part of a day over the Egyptian army in Egypt in 2000 B.C. They described the
stench and the fumes, the whole thing; it was even done in hieroglyphics. We
wanted to bring that to life (through animation). Great thing, you know.
Pictorially, it (would have been) a wonderful
thing to do.
But without the last 10 minutes of that show, which was to
have featured the Air Force's footage proving that UFOs were in fact real ...
This proposed fourth installment of the outer space documentary series just had
So what if the contents of this "1952" box that
we've all seen around the Web over the past three weeks was all of that
research material which Ward supposedly pulled together for this never-produced
fourth "Man in Space" episode? And what if someone working at Walt
Disney Studios today were to have suddenly come across this stuff? A box full
of slides & recordings which proved that the Company had, back in the 1950s, almost made a television show that would have proven to the American people that
UFOs are real? Wouldn't that be a great MacGuffin to build a motion picture
"Tomorrowland" writer / producer Damon Lindelof
There's only one problem with this theory. Given the numerous questions that Damon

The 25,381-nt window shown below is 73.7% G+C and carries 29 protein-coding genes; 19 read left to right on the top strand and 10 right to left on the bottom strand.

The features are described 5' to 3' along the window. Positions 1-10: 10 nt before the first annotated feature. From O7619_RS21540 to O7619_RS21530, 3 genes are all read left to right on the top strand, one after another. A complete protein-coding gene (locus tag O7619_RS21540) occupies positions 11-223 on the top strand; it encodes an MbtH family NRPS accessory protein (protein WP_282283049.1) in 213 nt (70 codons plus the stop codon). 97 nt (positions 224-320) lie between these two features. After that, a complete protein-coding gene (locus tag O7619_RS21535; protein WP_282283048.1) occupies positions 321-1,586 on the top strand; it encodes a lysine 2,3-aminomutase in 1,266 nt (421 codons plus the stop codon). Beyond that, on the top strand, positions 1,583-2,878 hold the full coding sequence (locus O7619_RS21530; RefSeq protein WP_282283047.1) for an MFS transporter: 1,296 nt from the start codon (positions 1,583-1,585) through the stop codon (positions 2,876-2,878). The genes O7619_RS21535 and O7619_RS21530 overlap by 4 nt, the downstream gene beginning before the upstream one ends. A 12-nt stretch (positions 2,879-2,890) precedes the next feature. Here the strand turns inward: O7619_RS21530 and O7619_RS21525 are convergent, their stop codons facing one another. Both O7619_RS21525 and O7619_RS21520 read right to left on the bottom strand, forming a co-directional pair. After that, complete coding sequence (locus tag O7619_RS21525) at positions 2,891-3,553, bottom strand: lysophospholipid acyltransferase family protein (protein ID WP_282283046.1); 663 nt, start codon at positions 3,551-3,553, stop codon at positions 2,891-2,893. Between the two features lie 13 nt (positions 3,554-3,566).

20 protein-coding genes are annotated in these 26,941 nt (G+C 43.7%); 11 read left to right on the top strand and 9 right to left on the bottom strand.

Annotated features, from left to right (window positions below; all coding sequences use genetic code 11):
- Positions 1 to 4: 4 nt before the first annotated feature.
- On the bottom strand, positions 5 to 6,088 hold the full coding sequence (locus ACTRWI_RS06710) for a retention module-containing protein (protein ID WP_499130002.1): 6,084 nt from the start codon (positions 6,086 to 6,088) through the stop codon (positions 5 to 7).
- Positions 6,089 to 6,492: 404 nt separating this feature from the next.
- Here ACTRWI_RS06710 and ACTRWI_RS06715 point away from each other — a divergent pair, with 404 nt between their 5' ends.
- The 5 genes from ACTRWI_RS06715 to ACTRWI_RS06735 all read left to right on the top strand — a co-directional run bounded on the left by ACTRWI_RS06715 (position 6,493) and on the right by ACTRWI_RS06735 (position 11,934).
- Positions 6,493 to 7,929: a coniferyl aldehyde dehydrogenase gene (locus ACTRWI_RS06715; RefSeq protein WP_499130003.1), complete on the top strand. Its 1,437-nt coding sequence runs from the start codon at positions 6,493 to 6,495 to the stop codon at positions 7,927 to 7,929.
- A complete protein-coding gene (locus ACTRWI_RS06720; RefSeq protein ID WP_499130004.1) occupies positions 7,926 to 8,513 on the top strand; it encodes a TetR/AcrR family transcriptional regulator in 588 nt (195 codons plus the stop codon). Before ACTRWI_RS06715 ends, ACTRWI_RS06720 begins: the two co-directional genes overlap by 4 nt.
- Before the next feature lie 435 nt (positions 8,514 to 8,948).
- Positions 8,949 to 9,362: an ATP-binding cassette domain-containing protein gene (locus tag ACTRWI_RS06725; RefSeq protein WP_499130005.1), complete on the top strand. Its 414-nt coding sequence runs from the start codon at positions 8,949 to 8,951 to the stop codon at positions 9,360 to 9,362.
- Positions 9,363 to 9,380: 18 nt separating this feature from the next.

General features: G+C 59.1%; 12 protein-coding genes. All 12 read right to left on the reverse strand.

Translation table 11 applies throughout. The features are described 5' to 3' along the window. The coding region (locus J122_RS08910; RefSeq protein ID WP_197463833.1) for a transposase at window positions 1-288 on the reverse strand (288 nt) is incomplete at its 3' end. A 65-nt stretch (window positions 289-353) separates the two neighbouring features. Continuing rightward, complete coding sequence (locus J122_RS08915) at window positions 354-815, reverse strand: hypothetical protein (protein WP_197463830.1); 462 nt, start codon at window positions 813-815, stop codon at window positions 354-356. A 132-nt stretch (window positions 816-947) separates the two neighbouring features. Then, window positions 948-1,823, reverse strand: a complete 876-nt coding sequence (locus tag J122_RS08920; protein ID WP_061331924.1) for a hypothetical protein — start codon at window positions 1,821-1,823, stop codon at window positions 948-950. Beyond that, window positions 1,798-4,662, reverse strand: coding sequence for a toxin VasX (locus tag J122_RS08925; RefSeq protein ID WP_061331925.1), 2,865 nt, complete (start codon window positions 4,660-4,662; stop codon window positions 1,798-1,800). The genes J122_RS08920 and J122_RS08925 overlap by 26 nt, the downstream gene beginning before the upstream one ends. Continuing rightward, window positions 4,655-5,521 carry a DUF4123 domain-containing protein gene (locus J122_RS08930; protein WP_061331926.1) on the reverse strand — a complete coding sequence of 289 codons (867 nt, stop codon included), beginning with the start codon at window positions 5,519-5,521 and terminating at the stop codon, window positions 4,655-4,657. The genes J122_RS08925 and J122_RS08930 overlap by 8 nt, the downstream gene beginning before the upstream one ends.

Lindelof had been getting about the mysterious contents of this
"1952" box and what they all might possibly mean, he took to Twitter
back on January 28th to say:
[Brad and I] won't tell you what [our movie is] about (yet),
but we will tell you what it's NOT about. And that would be ALIENS.
Of course, if "Tomorrowland" does in fact touch on
the history of Project Blue Book (i.e. that investigative group which
the U.S. Air Force set up in early 1953 after UFOs had repeatedly been seen in the night sky over Washington DC during the Summer of 1952), wouldn't it stand to reason that -- were Damon looking
to throw would-be cinema sleuths off the scent here -- Lindelof would then channel his inner Air Force
Officer and, in the spirit of Project Blue Book, insist that
"Tomorrowland" had absolutely nothing to do with aliens?
Cover of an actual Project Blue Book report
That said, to give Damon some plausible deniability to this